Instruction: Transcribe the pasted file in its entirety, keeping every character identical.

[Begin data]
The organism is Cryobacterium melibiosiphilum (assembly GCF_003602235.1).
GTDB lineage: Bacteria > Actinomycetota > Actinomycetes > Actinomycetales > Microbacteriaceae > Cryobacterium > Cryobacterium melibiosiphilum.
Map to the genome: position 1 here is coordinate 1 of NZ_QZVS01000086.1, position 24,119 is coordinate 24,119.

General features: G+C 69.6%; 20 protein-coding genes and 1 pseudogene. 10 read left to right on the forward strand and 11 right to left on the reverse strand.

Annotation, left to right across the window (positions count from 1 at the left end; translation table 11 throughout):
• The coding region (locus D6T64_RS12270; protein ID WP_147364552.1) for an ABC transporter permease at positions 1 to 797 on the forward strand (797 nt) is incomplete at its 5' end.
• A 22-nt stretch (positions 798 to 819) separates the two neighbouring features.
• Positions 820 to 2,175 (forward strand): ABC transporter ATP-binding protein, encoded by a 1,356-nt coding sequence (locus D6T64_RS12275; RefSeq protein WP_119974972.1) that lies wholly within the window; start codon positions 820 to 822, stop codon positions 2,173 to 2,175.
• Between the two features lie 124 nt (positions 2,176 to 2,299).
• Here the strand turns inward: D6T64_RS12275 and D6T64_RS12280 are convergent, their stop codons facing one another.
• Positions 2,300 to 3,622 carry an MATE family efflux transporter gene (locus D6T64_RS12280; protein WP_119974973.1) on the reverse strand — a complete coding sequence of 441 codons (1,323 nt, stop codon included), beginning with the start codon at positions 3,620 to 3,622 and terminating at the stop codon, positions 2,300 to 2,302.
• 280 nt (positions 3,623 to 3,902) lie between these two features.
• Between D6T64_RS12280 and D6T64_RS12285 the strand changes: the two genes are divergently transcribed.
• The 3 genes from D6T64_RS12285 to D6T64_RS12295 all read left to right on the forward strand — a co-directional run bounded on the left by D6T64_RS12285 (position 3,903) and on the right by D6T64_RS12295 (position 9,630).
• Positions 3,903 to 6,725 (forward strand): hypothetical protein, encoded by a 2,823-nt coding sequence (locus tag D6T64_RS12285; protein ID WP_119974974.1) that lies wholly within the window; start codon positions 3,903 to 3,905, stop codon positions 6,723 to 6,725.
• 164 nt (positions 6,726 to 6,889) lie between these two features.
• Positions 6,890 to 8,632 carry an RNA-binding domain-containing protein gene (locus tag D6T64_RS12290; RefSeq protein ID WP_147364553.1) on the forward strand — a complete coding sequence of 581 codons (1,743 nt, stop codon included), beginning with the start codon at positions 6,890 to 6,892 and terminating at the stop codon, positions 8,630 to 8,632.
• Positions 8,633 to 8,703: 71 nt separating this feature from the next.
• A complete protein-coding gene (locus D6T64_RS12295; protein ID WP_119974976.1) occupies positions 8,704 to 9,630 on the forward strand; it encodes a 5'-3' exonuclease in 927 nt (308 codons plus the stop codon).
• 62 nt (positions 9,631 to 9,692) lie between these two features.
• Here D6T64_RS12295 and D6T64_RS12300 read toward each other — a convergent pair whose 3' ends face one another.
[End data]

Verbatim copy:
The organism is Cryobacterium melibiosiphilum (assembly GCF_003602235.1).
GTDB lineage: Bacteria > Actinomycetota > Actinomycetes > Actinomycetales > Microbacteriaceae > Cryobacterium > Cryobacterium melibiosiphilum.
Map to the genome: position 1 here is coordinate 1 of NZ_QZVS01000086.1, position 24,119 is coordinate 24,119.

General features: G+C 69.6%; 20 protein-coding genes and 1 pseudogene. 10 read left to right on the forward strand and 11 right to left on the reverse strand.

Annotation, left to right across the window (positions count from 1 at the left end; translation table 11 throughout):
• The coding region (locus D6T64_RS12270; protein ID WP_147364552.1) for an ABC transporter permease at positions 1 to 797 on the forward strand (797 nt) is incomplete at its 5' end.
• A 22-nt stretch (positions 798 to 819) separates the two neighbouring features.
• Positions 820 to 2,175 (forward strand): ABC transporter ATP-binding protein, encoded by a 1,356-nt coding sequence (locus D6T64_RS12275; RefSeq protein WP_119974972.1) that lies wholly within the window; start codon positions 820 to 822, stop codon positions 2,173 to 2,175.
• Between the two features lie 124 nt (positions 2,176 to 2,299).
• Here the strand turns inward: D6T64_RS12275 and D6T64_RS12280 are convergent, their stop codons facing one another.
• Positions 2,300 to 3,622 carry an MATE family efflux transporter gene (locus D6T64_RS12280; protein WP_119974973.1) on the reverse strand — a complete coding sequence of 441 codons (1,323 nt, stop codon included), beginning with the start codon at positions 3,620 to 3,622 and terminating at the stop codon, positions 2,300 to 2,302.
• 280 nt (positions 3,623 to 3,902) lie between these two features.
• Between D6T64_RS12280 and D6T64_RS12285 the strand changes: the two genes are divergently transcribed.
• The 3 genes from D6T64_RS12285 to D6T64_RS12295 all read left to right on the forward strand — a co-directional run bounded on the left by D6T64_RS12285 (position 3,903) and on the right by D6T64_RS12295 (position 9,630).
• Positions 3,903 to 6,725 (forward strand): hypothetical protein, encoded by a 2,823-nt coding sequence (locus tag D6T64_RS12285; protein ID WP_119974974.1) that lies wholly within the window; start codon positions 3,903 to 3,905, stop codon positions 6,723 to 6,725.
• 164 nt (positions 6,726 to 6,889) lie between these two features.
• Positions 6,890 to 8,632 carry an RNA-binding domain-containing protein gene (locus tag D6T64_RS12290; RefSeq protein ID WP_147364553.1) on the forward strand — a complete coding sequence of 581 codons (1,743 nt, stop codon included), beginning with the start codon at positions 6,890 to 6,892 and terminating at the stop codon, positions 8,630 to 8,632.
• Positions 8,633 to 8,703: 71 nt separating this feature from the next.
• A complete protein-coding gene (locus D6T64_RS12295; protein ID WP_119974976.1) occupies positions 8,704 to 9,630 on the forward strand; it encodes a 5'-3' exonuclease in 927 nt (308 codons plus the stop codon).
• 62 nt (positions 9,631 to 9,692) lie between these two features.
• Here D6T64_RS12295 and D6T64_RS12300 read toward each other — a convergent pair whose 3' ends face one another.